Dykstra's algorithm, stopping criteria.

Spectral projected gradient and variable metric methods for optimization with linear inequalities

R. Andreani, E. G. Birgin, J. M. Martínez and J. Yuan

*IMA Journal of Numerical Analysis*, Vol. 25 No. 2 (April 2005), Pages
221-252.

**Abstract:** A family of variable metric methods for convex constrained
optimization was introduced recently by Birgin, Martínez and Raydan. One of
the members of this family is the Inexact Spectral Projected Gradient (ISPG)
method for minimization with convex constraints. At each iteration of these
methods a strictly convex quadratic function with convex constraints must be
(inexactly) minimized. In the case of ISPG it was shown that, in some
important applications, iterative projection methods can be used for this
minimization. In this paper the particular case in which the convex domain is
a polytope described by a finite set of linear inequalities is considered. For
solving the linearly constrained convex quadratic subproblem a dual approach
is adopted, by means of which subproblems become (not necessarily strictly)
convex quadratic minimization problems with box constraints. For solving this
problem, we use an active-set box-constraint quadratic optimizer with a
proximal-point type unconstrained algorithm for minimization within the
current faces. Convergence results and numerical experiments are
presented.

**Keywords:** Linearly-constrained optimization, projected gradient,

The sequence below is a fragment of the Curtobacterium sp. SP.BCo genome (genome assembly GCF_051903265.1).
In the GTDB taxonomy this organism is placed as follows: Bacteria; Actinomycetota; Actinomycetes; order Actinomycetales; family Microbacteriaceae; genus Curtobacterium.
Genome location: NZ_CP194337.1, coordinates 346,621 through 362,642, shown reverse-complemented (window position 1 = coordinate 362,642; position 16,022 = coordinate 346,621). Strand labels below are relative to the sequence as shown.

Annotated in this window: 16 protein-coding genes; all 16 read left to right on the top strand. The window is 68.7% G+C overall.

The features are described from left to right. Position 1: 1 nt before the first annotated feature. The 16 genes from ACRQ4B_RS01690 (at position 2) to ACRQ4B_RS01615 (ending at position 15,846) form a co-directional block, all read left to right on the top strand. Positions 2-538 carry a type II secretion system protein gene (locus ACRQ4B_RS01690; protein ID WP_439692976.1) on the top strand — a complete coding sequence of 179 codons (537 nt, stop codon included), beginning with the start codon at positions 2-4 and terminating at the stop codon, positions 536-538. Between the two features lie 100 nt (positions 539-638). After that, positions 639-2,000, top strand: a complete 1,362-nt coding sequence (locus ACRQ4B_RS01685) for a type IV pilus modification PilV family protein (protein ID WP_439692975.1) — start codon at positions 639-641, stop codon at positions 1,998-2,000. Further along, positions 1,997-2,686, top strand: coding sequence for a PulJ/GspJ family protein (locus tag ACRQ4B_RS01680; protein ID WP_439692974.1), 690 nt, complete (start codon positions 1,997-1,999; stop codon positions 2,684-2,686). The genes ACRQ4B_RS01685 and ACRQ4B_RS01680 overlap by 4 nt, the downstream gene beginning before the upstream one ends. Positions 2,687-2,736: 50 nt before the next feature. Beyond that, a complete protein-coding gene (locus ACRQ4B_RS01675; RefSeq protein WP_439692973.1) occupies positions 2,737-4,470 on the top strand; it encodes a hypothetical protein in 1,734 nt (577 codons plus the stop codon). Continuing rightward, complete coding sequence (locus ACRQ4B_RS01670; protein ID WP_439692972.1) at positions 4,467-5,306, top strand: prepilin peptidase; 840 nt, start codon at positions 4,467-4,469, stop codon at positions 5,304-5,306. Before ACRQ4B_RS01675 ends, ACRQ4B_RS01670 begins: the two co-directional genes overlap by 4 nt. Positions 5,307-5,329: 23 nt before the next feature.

nonmonotone line search, spectral gradient.

Optimizing the Packing of Cylinders into a Rectangular Container: A Nonlinear Approach

E. G. Birgin, J. M. Martínez and D. P. Ronconi

*European Journal of Operational Research*,
Vol. 160 No 1 (January 2005), Pages 19-33.

**Abstract:** The container loading problem has important industrial
and commercial applications. An increase in the number of items in a container
leads to a decrease in cost. For this reason the related optimization problem
is of economic importance. In this work, a procedure based on a nonlinear
decision problem to solve the cylinder packing problem with identical
diameters is presented. This formulation is based on the fact that the centers
of the cylinders have to be inside the rectangular box defined by the base of
the container (a radius far from the frontier) and far from each other at
least one diameter. With this basic premise the procedure tries to find the
maximum number of cylinder centers that satisfy these restrictions. The
continuous nature of the problem is one of the reasons that motivated this
study. A comparative study with other methods of the literature is presented
and better results are achieved.

**Keywords:** Cylinder packing, rectangular container, circular